What should be the biggest feature, though, is the addition of online play—emphasis on “should”.
The Online part of SoulCalibur II HD Online implies that the online component was a focus, but compared to Namco Bandai’s previous efforts it feels surprisingly like an afterthought. There are no lobbies to be found in HD Online, instead only single, two round matches against one person before being booted back to the menu. No customization is allowed for rounds, time limit, or finding someone at your skill level. There isn’t even an option to rematch with the same person; something I assumed was standard for online fighting games.
Finding a good match is in direct opposition to the quick, addictive nature of the game. Every match had to be searched for individually, I had to sit through the opening dialogues (which cannot be skipped online), hope the connection is playable, and do it all over again every few minutes. To put this all in perspective: SoulCalibur IV came out five years ago and had a vastly more robust online system.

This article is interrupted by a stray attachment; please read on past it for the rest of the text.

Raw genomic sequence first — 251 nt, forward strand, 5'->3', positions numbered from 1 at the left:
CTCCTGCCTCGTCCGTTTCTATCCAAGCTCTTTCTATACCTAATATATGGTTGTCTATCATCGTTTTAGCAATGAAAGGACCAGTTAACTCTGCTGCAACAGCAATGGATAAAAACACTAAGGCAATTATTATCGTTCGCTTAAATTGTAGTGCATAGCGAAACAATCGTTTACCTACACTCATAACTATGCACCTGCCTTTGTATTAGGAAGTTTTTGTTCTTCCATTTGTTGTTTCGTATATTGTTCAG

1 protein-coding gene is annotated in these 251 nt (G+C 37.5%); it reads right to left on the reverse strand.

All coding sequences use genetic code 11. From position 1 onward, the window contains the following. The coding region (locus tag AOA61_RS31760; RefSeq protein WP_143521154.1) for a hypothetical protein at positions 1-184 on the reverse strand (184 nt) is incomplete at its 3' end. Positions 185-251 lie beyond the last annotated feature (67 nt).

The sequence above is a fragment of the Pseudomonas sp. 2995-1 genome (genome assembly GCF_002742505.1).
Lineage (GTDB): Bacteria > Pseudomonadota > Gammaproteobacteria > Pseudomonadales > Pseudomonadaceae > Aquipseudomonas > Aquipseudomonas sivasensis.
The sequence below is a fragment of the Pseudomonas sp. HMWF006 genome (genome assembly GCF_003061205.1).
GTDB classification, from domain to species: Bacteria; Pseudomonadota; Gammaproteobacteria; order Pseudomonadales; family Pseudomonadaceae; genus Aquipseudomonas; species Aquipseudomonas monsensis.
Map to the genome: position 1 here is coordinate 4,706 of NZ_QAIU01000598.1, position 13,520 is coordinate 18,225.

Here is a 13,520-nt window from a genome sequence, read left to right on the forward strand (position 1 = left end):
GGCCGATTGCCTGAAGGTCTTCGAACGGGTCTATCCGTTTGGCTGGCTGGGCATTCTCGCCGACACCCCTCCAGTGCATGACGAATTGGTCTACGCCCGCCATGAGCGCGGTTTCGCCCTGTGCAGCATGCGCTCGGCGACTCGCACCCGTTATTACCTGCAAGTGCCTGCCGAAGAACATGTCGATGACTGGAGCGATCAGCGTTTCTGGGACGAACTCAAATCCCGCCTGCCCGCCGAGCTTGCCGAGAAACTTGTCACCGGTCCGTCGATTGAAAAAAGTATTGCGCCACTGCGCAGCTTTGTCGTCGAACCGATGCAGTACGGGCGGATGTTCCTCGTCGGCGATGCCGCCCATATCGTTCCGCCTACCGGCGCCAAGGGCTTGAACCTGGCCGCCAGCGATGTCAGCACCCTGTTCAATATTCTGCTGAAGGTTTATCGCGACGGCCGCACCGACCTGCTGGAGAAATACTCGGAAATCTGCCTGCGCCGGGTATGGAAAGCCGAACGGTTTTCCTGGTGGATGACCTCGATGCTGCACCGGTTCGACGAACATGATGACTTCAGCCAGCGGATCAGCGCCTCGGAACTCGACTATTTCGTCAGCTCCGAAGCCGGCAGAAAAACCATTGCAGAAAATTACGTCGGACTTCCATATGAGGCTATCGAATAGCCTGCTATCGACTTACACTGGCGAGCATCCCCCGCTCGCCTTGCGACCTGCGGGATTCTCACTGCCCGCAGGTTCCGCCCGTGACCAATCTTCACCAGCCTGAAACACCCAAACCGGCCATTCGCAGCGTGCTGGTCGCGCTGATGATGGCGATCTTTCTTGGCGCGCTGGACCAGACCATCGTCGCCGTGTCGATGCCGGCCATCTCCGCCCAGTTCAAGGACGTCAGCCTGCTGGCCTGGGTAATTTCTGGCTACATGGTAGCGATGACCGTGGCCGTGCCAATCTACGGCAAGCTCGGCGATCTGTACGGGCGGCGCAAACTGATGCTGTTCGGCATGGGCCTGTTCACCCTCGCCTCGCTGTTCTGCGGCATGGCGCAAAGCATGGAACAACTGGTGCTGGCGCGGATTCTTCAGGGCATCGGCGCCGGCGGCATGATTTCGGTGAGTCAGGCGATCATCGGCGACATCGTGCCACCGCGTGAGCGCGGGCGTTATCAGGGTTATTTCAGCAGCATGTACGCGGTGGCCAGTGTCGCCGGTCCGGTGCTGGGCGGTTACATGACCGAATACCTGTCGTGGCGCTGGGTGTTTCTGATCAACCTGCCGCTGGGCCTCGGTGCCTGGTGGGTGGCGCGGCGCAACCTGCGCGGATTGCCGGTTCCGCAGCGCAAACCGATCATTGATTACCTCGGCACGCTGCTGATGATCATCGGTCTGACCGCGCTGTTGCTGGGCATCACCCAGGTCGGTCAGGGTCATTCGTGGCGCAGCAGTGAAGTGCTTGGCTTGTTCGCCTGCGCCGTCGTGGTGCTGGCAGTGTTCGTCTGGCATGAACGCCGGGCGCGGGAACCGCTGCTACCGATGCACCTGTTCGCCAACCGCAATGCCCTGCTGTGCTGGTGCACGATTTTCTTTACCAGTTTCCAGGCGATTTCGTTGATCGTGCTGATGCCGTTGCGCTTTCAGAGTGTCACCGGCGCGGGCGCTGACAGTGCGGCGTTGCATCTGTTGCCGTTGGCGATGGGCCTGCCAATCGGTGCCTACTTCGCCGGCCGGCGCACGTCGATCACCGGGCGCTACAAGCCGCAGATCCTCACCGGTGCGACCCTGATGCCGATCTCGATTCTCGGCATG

Worst of all is that the netcode doesn’t seem very stable. Every single match I played had noticeable input lag. I’m not entirely sure if it was just the connections of people I was playing or not, but the game sure doesn’t make it easy to find good ones. I went all out and searched for the best connections possible, and was getting paired with people from Japan and France. I’m from the Midwestern United States, so I doubt the accuracy of those results. Even when I actually was fighting people in the same country, however, it still never felt that great.